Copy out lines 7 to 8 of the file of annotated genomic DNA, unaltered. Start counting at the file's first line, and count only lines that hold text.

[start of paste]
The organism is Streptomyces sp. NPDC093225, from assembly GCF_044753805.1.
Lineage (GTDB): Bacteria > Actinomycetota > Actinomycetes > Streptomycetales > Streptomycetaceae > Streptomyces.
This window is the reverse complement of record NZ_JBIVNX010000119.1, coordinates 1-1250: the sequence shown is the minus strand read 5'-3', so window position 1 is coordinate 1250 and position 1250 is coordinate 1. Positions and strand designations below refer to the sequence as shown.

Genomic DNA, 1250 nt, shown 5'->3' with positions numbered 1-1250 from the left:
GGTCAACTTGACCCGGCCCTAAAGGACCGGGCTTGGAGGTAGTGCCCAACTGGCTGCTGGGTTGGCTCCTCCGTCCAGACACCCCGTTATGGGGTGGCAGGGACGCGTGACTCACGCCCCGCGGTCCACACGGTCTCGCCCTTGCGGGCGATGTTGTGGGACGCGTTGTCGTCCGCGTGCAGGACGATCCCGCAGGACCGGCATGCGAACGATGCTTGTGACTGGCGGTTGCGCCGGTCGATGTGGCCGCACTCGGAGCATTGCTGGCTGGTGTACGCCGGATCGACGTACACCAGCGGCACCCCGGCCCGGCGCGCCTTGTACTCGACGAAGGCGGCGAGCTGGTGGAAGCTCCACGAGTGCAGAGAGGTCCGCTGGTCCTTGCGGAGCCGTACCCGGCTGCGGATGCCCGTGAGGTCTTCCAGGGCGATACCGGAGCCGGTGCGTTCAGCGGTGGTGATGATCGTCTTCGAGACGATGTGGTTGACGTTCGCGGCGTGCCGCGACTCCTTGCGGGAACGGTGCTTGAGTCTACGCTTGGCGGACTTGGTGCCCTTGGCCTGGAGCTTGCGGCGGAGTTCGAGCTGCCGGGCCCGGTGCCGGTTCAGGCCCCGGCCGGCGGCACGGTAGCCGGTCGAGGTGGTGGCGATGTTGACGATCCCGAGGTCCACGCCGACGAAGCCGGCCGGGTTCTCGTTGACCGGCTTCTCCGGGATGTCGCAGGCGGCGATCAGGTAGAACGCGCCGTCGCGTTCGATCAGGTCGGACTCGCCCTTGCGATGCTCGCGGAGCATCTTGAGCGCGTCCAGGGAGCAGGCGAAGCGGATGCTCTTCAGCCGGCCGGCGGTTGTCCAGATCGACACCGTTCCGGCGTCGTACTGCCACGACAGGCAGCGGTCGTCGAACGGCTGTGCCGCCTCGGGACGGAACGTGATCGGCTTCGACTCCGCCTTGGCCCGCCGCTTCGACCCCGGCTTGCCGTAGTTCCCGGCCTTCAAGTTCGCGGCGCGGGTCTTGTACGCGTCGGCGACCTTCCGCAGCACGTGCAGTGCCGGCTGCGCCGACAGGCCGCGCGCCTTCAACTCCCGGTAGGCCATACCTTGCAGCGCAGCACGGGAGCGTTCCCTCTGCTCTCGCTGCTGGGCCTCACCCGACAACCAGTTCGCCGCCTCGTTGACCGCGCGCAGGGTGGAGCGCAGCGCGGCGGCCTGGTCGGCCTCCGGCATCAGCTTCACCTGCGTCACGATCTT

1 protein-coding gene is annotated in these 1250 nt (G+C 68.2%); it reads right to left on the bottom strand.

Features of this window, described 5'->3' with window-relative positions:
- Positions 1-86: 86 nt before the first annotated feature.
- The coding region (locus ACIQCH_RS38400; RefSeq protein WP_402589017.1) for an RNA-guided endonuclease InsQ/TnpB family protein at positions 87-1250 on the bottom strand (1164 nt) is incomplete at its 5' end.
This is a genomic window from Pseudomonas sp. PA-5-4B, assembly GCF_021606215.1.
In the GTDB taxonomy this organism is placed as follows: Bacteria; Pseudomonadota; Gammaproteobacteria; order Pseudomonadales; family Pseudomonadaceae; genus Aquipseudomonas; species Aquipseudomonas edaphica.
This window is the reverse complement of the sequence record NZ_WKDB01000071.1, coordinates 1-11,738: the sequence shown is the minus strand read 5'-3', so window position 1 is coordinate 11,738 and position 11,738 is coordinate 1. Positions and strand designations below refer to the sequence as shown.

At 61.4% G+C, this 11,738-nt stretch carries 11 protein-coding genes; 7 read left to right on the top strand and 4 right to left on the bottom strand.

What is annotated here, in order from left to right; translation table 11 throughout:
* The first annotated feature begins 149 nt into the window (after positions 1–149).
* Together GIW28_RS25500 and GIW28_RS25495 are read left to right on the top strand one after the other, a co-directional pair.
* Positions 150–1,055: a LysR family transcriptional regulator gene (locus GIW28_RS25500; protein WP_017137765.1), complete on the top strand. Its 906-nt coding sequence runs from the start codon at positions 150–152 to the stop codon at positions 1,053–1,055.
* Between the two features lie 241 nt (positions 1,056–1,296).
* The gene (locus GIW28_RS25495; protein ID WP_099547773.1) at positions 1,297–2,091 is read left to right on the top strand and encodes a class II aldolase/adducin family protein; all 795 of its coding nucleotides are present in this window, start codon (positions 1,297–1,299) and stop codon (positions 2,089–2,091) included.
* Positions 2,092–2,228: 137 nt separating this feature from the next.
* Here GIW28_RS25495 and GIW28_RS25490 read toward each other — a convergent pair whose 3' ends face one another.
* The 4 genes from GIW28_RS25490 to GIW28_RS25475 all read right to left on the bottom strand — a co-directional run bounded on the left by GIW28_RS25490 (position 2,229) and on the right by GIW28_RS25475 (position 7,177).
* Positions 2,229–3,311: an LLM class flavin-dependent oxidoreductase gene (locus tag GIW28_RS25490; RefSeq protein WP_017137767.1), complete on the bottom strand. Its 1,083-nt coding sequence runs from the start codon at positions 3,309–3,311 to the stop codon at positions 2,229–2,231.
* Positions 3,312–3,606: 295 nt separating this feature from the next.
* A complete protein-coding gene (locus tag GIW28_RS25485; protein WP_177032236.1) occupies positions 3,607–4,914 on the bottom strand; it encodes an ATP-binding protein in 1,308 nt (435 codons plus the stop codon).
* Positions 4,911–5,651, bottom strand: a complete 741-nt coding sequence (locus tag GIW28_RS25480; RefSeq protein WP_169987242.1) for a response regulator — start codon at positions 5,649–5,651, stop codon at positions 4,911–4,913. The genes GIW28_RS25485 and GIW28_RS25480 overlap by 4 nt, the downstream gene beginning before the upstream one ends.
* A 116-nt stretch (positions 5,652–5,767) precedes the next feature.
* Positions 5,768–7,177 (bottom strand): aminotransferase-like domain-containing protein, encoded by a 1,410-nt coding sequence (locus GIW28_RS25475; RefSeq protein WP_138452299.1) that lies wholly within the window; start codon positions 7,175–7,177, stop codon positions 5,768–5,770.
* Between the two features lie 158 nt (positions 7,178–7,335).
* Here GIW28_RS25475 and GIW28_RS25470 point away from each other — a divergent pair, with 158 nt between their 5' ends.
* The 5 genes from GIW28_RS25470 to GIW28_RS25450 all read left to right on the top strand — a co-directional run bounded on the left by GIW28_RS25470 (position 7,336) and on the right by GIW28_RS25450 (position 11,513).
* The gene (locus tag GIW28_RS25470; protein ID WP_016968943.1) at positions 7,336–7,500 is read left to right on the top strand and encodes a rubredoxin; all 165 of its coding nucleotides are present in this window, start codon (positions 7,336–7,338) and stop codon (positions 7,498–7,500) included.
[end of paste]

Features of this window, described 5'->3' with window-relative positions:
- Positions 1-86: 86 nt before the first annotated feature.